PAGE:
Among the 11 studies identified, cutoff values of salivary cotinine for differentiating smokers from non-smokers ranged from 10 to 44 ng/mL. The overall ranges of sensitivity and specificity were 69% to 99% and 74% to 99%, respectively (Figure 1). Jarvis et al. (1987) studied 211 adult outpatients in London, UK, and reported a salivary cotinine cutoff value of 14.2 ng/mL [27]. This value was selected using a 2 × 2 table (Table 1). The sensitivity and specificity of the value were 96.4% and 99.0%, respectively. Pierce et al. (1987) reported 44 ng/mL as the cutoff value in an Australian study population (N = 975) aged 14 years or older [31]. Etzel (1990) introduced a cutoff value of 10 ng/mL after reviewing the results of 22 studies selected from an English-language MEDLINE search for the years 1973–1989 using “saliva” and “cotinine” as keywords [12]. The cutoff value of 10 ng/mL was determined by comparing the distribution of salivary cotinine with respect to smoking status: values for passive smokers were below 5 ng/mL; heavy passive smokers exhibited a value of 10 ng/mL or slightly higher; infrequent regular smokers were between 10 and 100 ng/mL; and regular active smokers exhibited levels of 100 ng/mL or higher. However, the sensitivity and specificity for the 10 ng/mL value determined by Etzel (1990) were not available. Recently, Jarvis et al. (2008) [39] reported a new salivary cotinine cutoff value of 12 ng/mL using an ROC curve, with a sensitivity of 96.7% and specificity of 96.9% for distinguishing cigarette smokers from never smokers among participants aged 16 years or older in the Health Survey for England (HSE) for the years 1996–2004. Figure 1 shows the distributions of sensitivity and specificity values for the various cotinine cutoff levels summarized in Table 1, Table 2 and Table 3.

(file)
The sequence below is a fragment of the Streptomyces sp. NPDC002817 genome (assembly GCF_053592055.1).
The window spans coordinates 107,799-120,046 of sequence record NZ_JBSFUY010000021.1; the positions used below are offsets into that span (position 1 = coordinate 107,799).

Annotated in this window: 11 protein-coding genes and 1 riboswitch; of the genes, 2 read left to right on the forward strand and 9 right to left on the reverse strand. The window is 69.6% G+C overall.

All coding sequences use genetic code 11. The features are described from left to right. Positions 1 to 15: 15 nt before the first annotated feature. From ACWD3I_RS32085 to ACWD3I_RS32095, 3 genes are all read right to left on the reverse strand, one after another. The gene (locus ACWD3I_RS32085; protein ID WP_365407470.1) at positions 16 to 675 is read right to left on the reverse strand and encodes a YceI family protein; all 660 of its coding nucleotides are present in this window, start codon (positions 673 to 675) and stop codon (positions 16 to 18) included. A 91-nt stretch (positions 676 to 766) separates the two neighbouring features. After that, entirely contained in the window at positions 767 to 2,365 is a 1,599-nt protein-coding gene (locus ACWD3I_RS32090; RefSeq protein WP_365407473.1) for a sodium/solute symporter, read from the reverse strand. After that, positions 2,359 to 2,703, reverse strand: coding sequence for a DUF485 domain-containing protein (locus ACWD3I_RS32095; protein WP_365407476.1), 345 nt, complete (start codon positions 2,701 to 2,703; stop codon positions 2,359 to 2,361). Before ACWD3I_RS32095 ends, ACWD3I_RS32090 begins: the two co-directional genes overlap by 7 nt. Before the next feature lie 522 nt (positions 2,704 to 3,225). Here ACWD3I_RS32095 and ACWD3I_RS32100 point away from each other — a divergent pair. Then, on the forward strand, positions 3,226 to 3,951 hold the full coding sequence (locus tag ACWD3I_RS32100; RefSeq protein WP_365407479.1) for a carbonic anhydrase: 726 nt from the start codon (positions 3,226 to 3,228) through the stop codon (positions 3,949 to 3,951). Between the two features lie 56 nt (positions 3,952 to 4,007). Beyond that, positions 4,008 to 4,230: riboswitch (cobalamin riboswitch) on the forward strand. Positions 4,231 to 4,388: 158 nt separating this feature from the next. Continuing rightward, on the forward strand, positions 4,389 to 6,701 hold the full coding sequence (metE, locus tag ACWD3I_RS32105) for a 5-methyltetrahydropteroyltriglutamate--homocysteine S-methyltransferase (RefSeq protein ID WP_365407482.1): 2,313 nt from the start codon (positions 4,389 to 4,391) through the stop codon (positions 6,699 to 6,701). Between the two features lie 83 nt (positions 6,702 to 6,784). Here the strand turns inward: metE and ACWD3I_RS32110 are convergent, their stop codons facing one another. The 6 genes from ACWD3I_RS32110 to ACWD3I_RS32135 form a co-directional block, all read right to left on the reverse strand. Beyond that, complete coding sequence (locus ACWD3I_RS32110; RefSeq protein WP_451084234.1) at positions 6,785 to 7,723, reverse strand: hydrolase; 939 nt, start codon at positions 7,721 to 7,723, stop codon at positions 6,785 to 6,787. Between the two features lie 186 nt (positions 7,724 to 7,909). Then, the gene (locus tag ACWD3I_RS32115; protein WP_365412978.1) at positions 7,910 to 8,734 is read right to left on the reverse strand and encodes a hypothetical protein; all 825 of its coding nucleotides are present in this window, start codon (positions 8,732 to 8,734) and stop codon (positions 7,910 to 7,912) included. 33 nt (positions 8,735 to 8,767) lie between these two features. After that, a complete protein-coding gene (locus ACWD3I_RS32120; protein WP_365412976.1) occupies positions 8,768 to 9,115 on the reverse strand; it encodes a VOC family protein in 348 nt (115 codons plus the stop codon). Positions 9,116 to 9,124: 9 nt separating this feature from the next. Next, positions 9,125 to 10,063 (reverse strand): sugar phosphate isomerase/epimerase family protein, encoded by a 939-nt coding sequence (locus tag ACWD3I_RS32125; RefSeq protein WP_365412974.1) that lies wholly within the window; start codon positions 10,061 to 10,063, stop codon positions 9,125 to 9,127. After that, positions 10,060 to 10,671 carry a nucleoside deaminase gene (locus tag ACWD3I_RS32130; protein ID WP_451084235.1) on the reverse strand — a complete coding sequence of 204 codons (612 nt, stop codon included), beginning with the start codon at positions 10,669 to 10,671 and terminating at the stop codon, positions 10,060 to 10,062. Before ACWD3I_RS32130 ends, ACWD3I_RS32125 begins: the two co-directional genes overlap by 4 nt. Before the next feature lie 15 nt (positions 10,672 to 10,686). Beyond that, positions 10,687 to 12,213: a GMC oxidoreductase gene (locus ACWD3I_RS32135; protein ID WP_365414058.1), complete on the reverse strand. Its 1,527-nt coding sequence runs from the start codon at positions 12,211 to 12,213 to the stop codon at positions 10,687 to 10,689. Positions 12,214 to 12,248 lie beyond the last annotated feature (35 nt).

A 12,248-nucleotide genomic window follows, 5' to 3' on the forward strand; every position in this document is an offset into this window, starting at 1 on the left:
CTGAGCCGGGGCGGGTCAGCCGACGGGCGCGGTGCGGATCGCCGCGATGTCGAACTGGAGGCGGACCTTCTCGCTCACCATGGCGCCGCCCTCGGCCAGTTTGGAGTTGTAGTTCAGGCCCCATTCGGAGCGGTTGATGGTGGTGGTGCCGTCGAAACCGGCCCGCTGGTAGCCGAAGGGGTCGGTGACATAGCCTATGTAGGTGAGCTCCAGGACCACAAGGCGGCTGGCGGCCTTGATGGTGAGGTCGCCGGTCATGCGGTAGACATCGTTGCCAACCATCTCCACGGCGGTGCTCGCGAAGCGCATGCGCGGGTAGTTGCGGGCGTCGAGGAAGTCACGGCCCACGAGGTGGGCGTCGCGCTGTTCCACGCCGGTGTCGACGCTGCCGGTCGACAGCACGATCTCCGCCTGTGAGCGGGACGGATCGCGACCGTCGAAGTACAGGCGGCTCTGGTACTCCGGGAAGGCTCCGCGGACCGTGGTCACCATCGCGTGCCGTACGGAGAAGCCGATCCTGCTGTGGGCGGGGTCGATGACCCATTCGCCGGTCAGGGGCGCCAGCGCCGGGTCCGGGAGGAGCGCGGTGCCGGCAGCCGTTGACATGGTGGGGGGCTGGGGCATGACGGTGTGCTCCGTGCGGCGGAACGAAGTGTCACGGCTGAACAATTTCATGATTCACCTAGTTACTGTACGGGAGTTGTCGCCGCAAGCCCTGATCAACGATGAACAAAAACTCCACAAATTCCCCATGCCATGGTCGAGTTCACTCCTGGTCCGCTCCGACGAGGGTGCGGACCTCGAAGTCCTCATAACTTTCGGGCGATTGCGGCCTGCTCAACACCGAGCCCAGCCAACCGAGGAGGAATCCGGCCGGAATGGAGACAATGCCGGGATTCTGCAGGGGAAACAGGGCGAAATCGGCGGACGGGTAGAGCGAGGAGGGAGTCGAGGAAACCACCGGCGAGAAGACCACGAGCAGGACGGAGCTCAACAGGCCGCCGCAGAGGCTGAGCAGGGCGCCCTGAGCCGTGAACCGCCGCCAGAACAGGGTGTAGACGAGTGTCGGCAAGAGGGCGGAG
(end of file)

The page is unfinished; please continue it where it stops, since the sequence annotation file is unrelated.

3.2. Serum Cotinine